Golden Nugget coffee shopI’m not sure why I have a postcard from the Stardust because the Golden Nugget was Dad’s favorite. As soon as we pulled into town, he took us there for breakfast in a restaurant decorated with western-themed murals. Years before casinos added gaming centers and amusement parks, dining was the only reason kids could walk through all that flashing, clinking excitement.

In today’s child-centric world of play zones and hand held electronics, can you imagine a less kid-oriented vacation than standing on the sidewalk while your mom fed pennies to a slot machine? But Dad never spent more than a few hours at the tables before we hit the road again, driving until we stopped for the night at some random motel that had a vacancy sign — and a pool if we were lucky.

The Stardust casino is long gone. The Golden Nugget has been revamped and remodeled. And nothing costs a penny anymore in Vegas. But I can look at my old postcard and conjure how it felt, waking up to the very first day of vacation as Dad parked the car in the Golden Nugget parking lot. Las Vegas, here we come!golden-nugget-casino-576x362

Dad’s 1938 Packard

PackardDad loved cars — big cars, classic cars, and in particular, the 1938 Packard he owned for three glorious years. That Packard was the vehicle against which all other cars in Dad’s life were measured and fell short, and that’s saying something since he owned 46 of them over his lifetime!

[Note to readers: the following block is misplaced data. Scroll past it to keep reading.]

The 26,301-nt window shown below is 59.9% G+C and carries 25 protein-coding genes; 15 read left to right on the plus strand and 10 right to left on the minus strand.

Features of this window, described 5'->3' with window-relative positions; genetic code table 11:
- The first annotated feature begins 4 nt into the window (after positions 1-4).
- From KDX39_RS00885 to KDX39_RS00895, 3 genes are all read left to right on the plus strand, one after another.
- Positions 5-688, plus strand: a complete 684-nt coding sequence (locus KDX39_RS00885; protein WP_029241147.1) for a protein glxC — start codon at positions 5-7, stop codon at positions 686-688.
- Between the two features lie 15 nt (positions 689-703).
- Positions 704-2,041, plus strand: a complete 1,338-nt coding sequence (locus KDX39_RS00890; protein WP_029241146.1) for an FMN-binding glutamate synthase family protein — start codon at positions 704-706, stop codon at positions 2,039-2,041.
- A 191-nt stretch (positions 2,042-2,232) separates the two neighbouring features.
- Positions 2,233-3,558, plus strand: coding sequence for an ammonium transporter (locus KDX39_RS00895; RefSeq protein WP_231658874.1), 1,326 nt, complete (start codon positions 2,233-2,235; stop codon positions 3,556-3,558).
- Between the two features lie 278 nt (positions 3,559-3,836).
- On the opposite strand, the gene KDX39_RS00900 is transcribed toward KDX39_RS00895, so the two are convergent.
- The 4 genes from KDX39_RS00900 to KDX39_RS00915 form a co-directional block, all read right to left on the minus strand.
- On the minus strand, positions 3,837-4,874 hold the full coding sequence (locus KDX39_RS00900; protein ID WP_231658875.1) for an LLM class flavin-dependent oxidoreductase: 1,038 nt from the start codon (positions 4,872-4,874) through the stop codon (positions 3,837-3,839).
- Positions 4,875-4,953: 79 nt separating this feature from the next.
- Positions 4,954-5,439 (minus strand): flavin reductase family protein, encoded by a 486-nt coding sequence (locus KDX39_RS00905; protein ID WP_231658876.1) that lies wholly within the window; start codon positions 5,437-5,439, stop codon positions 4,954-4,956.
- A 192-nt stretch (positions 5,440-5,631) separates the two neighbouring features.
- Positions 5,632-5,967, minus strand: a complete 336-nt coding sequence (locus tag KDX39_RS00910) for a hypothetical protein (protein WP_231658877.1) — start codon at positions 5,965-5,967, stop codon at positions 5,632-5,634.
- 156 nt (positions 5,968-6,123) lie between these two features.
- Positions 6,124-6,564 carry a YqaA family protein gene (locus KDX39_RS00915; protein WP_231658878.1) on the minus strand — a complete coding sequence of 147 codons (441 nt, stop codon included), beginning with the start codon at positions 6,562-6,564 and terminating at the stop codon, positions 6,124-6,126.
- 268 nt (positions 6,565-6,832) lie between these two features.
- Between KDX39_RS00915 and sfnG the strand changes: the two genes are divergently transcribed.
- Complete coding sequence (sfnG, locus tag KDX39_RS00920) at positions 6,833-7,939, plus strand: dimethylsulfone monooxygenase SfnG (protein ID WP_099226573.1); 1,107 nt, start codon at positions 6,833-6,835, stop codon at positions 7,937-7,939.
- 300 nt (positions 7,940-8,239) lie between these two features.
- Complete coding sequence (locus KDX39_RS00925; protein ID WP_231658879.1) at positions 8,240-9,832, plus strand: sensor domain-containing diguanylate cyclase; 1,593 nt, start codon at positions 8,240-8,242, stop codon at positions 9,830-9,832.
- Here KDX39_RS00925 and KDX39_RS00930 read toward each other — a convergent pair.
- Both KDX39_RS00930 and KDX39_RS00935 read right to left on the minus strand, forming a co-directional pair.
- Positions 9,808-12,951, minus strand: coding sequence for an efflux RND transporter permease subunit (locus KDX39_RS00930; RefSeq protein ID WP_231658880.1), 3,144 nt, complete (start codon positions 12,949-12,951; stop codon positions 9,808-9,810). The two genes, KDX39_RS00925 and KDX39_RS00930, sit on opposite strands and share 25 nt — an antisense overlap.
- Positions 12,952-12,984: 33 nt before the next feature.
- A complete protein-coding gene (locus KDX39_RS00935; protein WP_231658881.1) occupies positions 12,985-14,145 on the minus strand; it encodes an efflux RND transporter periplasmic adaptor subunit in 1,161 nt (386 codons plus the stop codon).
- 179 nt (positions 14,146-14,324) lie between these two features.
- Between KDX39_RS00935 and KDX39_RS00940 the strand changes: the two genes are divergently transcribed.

Packard ReceiptGrowing up, I heard many stories about the Packard: how Dad purchased it in 1947 for $785 (he kept the original receipt and laminated it years later); how it had been painted a dull gray during the war years; how the leather upholstery and wooden windshield frame were rotted from rain damage; and how Dad restored it piece by piece to create his dream machine.

The Packard was a fixture of Dad’s past, but it’s hard to connect with a story lifted from the dusty shelf of memory. That’s why I loved discovering among my parents’ papers a 1948 letter to Dad from his cousin Majlis where she talked about his work on the car. Her comments written in what was then the “here-and-now” added a new dimension, a sense of immediacy, to the family’s Packard legend. I could picture Dad sending snapshots of his pride and joy, and Majlis sharing the photos with her husband and young son, David, who in turn showed them to everyone else, saying “That’s my Uncle Gunnar’s car.”

Packard convertible“I fell in love with the swatch of material you sent showing how you upholstered it. I said to Stan I was tempted to ask if you had any small leftovers for the front of a jacket for David but he discouraged me saying you probably needed anything left over for patches.”

Dad sewed the new upholstery himself, cutting, piecing and stitching the seat covers after hours in the tailoring department of Todd’s Clothiers in Pasadena, where he worked as an assistant manager. He told me that he purchased an expensive wool plaid fabric because he liked the look of Chrysler’s Highlander cars.